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Rare Books and the Rare Book Trade

English Literary Manuscripts

Published on 20 July 2018
Among manuscript collectors in the English-speaking world, literature has had the most constant appeal; and until recently, when historical manuscripts have really come into their own, literary ones attracted most of the highest prices for post-mediaeval manuscripts. This appeal is due to the universal interest in literature itself; to the demands of doctoral dissertations; to the desire among some individuals, librarians, and editors for definitive collections; and no doubt also to the relative ease, in comparison with historical manuscripts, of selecting an area for collection.
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From the Vault

A sneak peek in our archives


Collecting Rare Books and First Editions - Chechen jihadist

Sheikh Mansur was a Chechen resistance fighter who waged a six-year campaign against Catherine the Great's forces before his capture in 1791, calling upon fellow Muslims to join him in jihad. 'He was the first to preach and lead … the Holy War against the infidel Russians in the Caucasus … Dropped, as it were, from the clouds full grown, a warrior, preacher and prophet and, in spite of [his] many failures … he drew after him now one, now another, of the the fierce tribes of the mountain and the forest … He it was who first taught them that in religious reform lay the one chance of preserving their cherished liberty and independence' (Baddeley, The Russian Conquest of the Caucasus, p. 47).
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"The best bookstore has one copy of everything in it" - A Wake For The Still Alive: Peter B. Howard, Part 4

The first time I met Peter Howard, he was being guided to my booth at the Boston Book Fair by Harvey Tucker. His mission was to get possession of a rare book I had brought: H. L. Mencken's first book, Ventures Into Verse. Yes, there was some patter but there was also a kind of bravado, even macho; you could see it in the attitude of his hat and in the sudden way that the patter stopped and Peter got down to business. The old world gentility simply was not his style. It was refreshing even if a bit intimidating at times. Peter was not shy about his intent. The best antiquarian bookstore in the world, he let us know long ago, has one copy of everything in it. And our responsibility as booksellers on the road is to look at every rare book. It all sounds quite Faustian now. But Peter's great curiosity, his own willingness to share and to learn has never been lost on me or anyone close to him. There is always something possible about the most seemingly impossible task. To deny it is to throw down the gauntlet. And you really do not want to find yourself in that position with Peter.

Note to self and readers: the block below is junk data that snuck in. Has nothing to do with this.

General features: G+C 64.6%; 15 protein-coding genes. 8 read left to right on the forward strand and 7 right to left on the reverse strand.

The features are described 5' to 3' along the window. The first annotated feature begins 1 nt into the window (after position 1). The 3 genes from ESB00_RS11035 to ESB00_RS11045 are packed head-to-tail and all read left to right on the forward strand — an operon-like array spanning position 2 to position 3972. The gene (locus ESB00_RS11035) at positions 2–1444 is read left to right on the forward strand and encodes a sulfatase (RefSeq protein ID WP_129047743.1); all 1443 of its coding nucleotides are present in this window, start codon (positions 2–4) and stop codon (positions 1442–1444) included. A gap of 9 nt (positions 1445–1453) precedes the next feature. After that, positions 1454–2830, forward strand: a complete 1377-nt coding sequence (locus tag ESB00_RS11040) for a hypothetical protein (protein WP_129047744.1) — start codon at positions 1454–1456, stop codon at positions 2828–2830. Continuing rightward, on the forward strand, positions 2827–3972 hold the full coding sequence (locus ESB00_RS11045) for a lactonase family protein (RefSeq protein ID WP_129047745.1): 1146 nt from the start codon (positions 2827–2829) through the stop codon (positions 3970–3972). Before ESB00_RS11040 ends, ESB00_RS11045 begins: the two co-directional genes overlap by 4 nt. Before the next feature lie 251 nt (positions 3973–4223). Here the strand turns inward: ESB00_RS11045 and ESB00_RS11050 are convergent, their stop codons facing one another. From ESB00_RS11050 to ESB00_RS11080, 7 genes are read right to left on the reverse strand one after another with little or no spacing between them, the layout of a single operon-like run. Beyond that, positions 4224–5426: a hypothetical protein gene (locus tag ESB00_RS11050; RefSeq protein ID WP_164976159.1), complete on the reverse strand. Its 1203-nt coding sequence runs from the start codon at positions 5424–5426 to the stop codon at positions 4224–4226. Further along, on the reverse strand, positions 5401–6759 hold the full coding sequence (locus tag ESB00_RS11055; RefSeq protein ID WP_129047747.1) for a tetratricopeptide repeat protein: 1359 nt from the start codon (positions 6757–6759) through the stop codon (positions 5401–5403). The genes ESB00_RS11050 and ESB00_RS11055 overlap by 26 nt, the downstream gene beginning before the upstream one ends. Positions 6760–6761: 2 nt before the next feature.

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Have you ever wondered what ILAB is all about - other than a logo that appears against some dealers' trading names? The answers are to be found in this weeks' issue of Sheppard's Confidential, featuring an article by Norbert Donhofer, in which he asks "Why ILAB?" and sets out the main benefits of the International League of Antiquarian Booksellers.
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ILAB History

Anthony Rota

It happened that in 1971 I was the president of the Antiquarian Booksellers Association when it was Great Britain's turn to act as host to the biennial congress of the International League of Antiquarian Booksellers, the umbrella organisation for national associations of antiquarian booksellers across the world.
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Genesis of a Book Artist: Booktryst Interviews Richard Minsky

Richard Minsky is considered to be the most influential book artist of his generation, a pioneer and innovator in the book arts. His critically acclaimed work is found in museums and private collections around the world; he has won many fellowships and awards. Booktryst has written about the breathtaking book art of Richard Minsky. We know that he got a printing press when he was only thirteen years old but his fascination with printing and books began much earlier than that. We recently asked him about his formative years, when he was initially captivated by printing at its most basic.
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Yushodo - A Case for a Decisive Transition from the Past to Future

One harsh reality for booksellers in Japan is that the total sales of books is declining every year. The decline itself would not be of much concern if we were seeing an increase in the sales of eBooks. But unfortunately this is not the case. If we define books as a means by which one acquires information, Google already has the upper hand over all of us. Would "real" printed books survive this rapid development of information technologies? If so, what would the eBooks-to-printed books ratio look like in the future?
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